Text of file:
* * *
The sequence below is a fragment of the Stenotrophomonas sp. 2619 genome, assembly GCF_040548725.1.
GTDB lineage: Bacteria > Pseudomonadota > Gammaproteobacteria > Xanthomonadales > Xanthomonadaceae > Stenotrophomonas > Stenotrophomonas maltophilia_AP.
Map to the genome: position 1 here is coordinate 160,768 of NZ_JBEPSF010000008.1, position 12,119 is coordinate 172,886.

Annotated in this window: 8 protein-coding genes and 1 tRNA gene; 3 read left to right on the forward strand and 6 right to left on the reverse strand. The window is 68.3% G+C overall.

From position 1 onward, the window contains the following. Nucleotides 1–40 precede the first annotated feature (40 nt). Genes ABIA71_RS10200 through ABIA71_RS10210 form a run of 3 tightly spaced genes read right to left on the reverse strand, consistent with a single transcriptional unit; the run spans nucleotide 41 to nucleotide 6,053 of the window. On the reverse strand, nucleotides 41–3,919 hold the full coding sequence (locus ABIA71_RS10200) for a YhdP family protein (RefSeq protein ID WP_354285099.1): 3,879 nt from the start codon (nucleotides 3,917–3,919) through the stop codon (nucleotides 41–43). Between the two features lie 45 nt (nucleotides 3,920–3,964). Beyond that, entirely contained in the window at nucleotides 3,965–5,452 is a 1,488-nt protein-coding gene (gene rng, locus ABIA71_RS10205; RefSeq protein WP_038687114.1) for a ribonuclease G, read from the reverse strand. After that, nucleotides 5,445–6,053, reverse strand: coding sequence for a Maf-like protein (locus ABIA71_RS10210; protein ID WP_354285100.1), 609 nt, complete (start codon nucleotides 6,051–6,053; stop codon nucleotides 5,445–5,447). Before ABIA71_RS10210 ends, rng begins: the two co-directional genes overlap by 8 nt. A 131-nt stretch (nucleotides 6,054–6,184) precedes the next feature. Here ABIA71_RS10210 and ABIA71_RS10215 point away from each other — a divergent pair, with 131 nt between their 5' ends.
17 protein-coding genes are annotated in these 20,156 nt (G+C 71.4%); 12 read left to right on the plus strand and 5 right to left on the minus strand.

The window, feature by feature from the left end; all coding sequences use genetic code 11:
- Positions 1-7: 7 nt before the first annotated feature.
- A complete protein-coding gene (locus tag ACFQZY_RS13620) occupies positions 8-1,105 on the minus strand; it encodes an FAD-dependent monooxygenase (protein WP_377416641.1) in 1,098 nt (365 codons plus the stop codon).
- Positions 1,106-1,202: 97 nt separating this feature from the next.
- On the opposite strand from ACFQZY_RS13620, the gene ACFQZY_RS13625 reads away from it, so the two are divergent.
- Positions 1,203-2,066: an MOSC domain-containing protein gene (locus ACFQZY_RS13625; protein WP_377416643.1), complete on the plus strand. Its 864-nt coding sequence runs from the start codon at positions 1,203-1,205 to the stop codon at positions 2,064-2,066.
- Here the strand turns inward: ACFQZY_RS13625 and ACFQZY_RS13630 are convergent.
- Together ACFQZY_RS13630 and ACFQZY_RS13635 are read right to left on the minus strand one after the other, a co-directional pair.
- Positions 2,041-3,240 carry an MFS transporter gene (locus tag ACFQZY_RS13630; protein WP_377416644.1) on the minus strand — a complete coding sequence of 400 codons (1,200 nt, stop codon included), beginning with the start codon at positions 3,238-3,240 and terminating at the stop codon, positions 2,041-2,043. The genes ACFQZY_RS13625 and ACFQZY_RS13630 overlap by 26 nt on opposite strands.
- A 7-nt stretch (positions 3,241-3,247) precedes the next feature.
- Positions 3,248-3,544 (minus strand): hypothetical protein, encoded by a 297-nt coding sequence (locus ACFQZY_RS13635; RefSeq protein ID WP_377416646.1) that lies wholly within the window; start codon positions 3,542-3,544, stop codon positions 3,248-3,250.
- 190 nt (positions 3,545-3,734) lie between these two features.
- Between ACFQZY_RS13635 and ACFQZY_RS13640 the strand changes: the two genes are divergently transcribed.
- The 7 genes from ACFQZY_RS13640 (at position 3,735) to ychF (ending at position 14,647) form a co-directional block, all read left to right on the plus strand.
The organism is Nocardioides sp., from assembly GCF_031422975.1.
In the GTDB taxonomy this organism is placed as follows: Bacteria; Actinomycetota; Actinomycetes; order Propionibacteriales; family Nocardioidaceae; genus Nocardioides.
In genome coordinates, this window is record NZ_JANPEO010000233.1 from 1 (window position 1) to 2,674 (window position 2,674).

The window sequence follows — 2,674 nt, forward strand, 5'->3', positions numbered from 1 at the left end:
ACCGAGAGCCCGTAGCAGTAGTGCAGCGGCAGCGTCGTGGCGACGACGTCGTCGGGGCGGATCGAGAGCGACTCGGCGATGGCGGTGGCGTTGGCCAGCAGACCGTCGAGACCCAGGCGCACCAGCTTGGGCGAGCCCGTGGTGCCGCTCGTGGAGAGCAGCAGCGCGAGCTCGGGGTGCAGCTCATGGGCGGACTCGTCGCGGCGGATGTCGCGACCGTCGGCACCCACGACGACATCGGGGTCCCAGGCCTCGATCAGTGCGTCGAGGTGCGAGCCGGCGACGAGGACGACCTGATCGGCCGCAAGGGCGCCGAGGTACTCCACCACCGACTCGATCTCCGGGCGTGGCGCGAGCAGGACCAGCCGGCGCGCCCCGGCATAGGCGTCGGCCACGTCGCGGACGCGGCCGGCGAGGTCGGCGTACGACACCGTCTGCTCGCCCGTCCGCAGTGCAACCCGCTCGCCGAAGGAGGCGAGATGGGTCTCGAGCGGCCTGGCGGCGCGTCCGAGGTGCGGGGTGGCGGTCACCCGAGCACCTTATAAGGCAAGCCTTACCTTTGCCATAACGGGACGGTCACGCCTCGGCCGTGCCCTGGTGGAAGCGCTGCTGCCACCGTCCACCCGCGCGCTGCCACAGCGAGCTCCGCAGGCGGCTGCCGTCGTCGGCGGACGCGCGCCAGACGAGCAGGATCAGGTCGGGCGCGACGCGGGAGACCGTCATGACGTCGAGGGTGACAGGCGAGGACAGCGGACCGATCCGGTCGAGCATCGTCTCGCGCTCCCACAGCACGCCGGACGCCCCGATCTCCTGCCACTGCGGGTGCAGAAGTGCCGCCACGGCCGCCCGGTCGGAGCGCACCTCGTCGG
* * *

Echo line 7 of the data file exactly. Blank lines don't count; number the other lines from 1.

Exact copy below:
The window, feature by feature from the left end; all coding sequences use genetic code 11: